Wednesday, September 8, 2010

The news is not bad, and that's good

This chart shows new mortgage purchase applications, which have been very weak, but look to have bottomed in July and have increased marginally since. This is not too much to go on, of course, but at the very least it suggests that the weak home sales numbers we've seen of late are not getting worse, and that therefore the housing market is not in freefall as many have been suggesting. The recent weakness may prove to have been a temporary lull. Whatever the case, it also adds to the case that the dreaded double-dip recession is not unfolding.

In other news, today's equity rally seems to have been helped along by news that European banks are not collapsing. This action reaffirms my view that the market has been extremely worried about bad news, and therefore the absence of bad news ends up being a positive. If we end up with any positive news, there will likely be plenty of action to the upside.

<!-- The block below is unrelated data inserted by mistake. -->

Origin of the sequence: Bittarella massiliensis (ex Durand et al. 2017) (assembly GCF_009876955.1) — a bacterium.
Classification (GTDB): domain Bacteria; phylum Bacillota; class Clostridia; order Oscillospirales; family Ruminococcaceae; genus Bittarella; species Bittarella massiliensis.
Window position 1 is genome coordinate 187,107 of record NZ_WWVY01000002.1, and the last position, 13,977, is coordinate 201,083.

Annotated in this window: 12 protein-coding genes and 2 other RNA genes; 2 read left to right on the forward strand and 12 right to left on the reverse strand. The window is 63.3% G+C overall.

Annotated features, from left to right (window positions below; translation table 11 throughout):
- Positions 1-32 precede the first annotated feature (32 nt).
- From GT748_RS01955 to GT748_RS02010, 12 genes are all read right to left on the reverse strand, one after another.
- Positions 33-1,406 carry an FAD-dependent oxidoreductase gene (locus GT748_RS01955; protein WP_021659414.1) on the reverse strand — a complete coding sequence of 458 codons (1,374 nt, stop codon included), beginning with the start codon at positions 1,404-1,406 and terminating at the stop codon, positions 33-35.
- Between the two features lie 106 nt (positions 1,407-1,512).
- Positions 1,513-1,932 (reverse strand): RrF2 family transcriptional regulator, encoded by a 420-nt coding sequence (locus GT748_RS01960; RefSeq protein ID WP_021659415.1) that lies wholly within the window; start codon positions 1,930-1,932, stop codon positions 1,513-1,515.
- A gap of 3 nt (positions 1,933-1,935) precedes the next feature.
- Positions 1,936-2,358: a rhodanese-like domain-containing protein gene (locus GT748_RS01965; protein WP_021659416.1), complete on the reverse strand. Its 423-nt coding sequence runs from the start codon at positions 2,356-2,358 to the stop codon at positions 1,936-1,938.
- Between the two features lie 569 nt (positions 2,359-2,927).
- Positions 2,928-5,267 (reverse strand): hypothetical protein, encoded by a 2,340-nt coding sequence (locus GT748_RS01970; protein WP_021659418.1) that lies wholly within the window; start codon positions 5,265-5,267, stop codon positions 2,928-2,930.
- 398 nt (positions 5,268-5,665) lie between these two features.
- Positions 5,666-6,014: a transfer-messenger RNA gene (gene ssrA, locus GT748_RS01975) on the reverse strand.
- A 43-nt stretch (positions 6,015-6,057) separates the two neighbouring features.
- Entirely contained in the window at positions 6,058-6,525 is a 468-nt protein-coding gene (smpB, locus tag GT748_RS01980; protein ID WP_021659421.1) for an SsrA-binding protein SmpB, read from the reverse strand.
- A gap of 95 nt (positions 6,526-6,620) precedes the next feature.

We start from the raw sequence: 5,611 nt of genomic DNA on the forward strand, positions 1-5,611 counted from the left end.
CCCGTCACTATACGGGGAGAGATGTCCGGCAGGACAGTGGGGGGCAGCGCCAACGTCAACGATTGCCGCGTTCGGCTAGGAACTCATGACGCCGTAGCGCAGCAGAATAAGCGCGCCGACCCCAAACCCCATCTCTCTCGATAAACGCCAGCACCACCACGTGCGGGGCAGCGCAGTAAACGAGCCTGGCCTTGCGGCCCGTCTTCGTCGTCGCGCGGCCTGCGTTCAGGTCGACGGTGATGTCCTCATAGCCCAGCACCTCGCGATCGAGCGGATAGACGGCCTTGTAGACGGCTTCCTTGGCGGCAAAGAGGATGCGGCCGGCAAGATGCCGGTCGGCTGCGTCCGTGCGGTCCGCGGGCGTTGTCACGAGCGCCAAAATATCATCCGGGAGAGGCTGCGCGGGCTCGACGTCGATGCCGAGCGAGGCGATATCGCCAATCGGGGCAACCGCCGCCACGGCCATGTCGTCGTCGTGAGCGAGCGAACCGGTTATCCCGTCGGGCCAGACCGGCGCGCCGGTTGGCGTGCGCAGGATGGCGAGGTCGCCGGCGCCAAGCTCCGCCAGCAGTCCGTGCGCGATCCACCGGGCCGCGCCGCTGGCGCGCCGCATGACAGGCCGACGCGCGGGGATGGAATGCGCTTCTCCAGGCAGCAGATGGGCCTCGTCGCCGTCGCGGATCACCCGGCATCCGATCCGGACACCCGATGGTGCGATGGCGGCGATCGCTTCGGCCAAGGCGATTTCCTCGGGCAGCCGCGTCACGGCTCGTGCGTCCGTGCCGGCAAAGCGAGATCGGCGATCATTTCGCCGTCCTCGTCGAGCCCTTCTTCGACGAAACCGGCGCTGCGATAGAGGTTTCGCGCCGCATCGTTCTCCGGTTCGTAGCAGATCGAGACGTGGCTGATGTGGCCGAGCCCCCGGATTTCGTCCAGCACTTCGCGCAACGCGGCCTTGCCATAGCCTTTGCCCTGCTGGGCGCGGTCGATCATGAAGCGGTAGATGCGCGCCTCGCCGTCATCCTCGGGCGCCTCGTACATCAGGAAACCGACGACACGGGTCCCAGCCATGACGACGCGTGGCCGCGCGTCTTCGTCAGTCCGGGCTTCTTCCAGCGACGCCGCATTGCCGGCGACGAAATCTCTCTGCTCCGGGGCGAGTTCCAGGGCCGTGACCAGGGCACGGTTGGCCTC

Meanwhile, I note that commodity prices continue to be strong, once again confirming the absence of a double-dip, and also confirming the absence of deflation. There are of course many prices that are falling, but just as many or more that are rising. This amounts to a relative price change, not a deflation, and this is normal given the depths of the recent recession.


Benjamin said...

Commodity prices are rising, yet Japan has deflation. How is that?

Ergo, we can have rising global commodity prices and deflation in the USA too, no?

BTW, the housing recovery is way too weak. We are having a Japan-style recovery. This is not good.